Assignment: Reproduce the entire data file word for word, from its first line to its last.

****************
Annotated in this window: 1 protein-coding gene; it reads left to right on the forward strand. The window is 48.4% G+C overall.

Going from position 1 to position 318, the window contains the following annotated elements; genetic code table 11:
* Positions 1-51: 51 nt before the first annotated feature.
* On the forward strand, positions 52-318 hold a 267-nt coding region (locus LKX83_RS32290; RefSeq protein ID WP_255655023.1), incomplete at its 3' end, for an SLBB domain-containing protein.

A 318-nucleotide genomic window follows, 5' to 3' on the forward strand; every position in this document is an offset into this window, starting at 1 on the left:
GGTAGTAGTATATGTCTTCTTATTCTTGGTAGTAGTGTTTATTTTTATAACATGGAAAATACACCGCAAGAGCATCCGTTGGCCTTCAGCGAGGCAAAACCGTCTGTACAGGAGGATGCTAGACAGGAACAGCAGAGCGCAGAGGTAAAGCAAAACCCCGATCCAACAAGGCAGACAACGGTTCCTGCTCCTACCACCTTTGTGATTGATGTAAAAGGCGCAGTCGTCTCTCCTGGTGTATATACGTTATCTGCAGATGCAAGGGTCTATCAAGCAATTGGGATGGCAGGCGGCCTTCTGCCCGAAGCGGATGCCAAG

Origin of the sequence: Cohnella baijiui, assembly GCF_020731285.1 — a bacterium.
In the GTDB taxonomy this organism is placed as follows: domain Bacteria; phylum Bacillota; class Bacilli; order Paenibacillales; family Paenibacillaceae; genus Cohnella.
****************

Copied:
Annotated in this window: 1 protein-coding gene; it reads left to right on the forward strand. The window is 48.4% G+C overall.

Going from position 1 to position 318, the window contains the following annotated elements; genetic code table 11:
* Positions 1-51: 51 nt before the first annotated feature.
* On the forward strand, positions 52-318 hold a 267-nt coding region (locus LKX83_RS32290; RefSeq protein ID WP_255655023.1), incomplete at its 3' end, for an SLBB domain-containing protein.

A 318-nucleotide genomic window follows, 5' to 3' on the forward strand; every position in this document is an offset into this window, starting at 1 on the left:
GGTAGTAGTATATGTCTTCTTATTCTTGGTAGTAGTGTTTATTTTTATAACATGGAAAATACACCGCAAGAGCATCCGTTGGCCTTCAGCGAGGCAAAACCGTCTGTACAGGAGGATGCTAGACAGGAACAGCAGAGCGCAGAGGTAAAGCAAAACCCCGATCCAACAAGGCAGACAACGGTTCCTGCTCCTACCACCTTTGTGATTGATGTAAAAGGCGCAGTCGTCTCTCCTGGTGTATATACGTTATCTGCAGATGCAAGGGTCTATCAAGCAATTGGGATGGCAGGCGGCCTTCTGCCCGAAGCGGATGCCAAG

Origin of the sequence: Cohnella baijiui, assembly GCF_020731285.1 — a bacterium.
In the GTDB taxonomy this organism is placed as follows: domain Bacteria; phylum Bacillota; class Bacilli; order Paenibacillales; family Paenibacillaceae; genus Cohnella.